Poinsettia Leaves Curling - Knowledgebase Question

Cranston, RI
Question by JenShutt
December 16, 1997
The leaves on my Poinsettia are curling and wilting even though the soil is moist (or seems moist); am I watering too much or not enough?


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Answer from NGA
December 16, 1997

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It's difficult to tell from your description, what is troubling your poinsettia.  It could be either, as you said, too much OR too little water, or something else.  Here are suggestions for keeping it healthy.  If you're not doing all of these things, maybe that's your problem!

Protect the poinsettia from drafts, keeping it in a room with temperatures between 60-70F.  A sunny window is best as long as there are no drafts.  Water as necessary to keep soil moist but not soggy.

Poinsettias WILL drop their leaves as the winter goes on.  That's natural. If you'd like to try to keep the plant for next year, you can search our database using the word "poinsettia" and to find instructions on how to care for it and have it "bloom" next Christmas.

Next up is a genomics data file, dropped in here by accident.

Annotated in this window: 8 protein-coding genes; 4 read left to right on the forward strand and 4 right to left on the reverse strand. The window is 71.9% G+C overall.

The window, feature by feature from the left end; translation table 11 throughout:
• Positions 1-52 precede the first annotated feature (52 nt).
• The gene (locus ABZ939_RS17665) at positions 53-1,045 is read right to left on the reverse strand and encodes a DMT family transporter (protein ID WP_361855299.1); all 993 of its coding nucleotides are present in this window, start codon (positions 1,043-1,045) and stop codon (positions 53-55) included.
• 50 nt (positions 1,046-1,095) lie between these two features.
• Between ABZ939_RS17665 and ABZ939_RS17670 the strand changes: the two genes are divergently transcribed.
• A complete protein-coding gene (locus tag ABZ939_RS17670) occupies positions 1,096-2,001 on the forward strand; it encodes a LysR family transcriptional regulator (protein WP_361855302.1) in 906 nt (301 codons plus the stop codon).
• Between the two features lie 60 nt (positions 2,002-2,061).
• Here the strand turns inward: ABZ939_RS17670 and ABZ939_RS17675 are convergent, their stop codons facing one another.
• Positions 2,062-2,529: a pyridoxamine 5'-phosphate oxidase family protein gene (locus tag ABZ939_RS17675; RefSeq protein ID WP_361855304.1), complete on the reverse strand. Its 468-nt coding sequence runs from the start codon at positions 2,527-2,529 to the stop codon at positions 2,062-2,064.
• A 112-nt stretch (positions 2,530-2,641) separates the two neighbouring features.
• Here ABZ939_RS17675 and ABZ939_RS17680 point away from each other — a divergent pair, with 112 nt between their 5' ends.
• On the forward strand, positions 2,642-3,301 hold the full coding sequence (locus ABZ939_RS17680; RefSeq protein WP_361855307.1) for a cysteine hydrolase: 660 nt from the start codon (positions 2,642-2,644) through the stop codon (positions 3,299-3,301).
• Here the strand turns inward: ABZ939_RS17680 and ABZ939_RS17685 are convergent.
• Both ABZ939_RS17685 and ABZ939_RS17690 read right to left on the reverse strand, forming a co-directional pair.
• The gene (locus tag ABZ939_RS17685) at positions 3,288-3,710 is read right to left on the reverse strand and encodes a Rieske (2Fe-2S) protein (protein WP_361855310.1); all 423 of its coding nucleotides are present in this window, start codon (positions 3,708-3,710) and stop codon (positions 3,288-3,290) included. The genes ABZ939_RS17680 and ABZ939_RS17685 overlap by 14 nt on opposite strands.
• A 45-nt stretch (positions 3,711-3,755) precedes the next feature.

By the way, did you know that some people find the sap of the poinsettia causes a skin irritation? Wash carefully after handling. 

VA
A comment from BonniePega
December 16, 2017
Another suggestion, if your poinsettia came wrapped in a decorative plastic or foil sleeve, either remove it or poke holes in the bottom so water can drain. Poinsettias can take a lot of light so if it's setting on a hearth for decoration, for example, move to to a sunny window during daylight hours, anyway.


Answer from katerussell0
December 16, 2017

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Poinsettias need strong morning light and the soil needs to dry out between waterings. If the soil stays moist, the plant will suffer and may cause leaf curling or leaf drop. You can learn more about poinsettia care here: https://www.thedailygarden.us/....


Answer from RosarioResortandSpa
December 17, 2017

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I really believe the issue is climate. A cold draft will cause your leaves to yellow and drop without curling. A hot draft, say from a heat radiator, will cause the leaves to curl and eventually shed.

Plants will always shed there leaves first when stressed! When they are slowly acclimated to colder or warmer environments, they can better withstand extremes.

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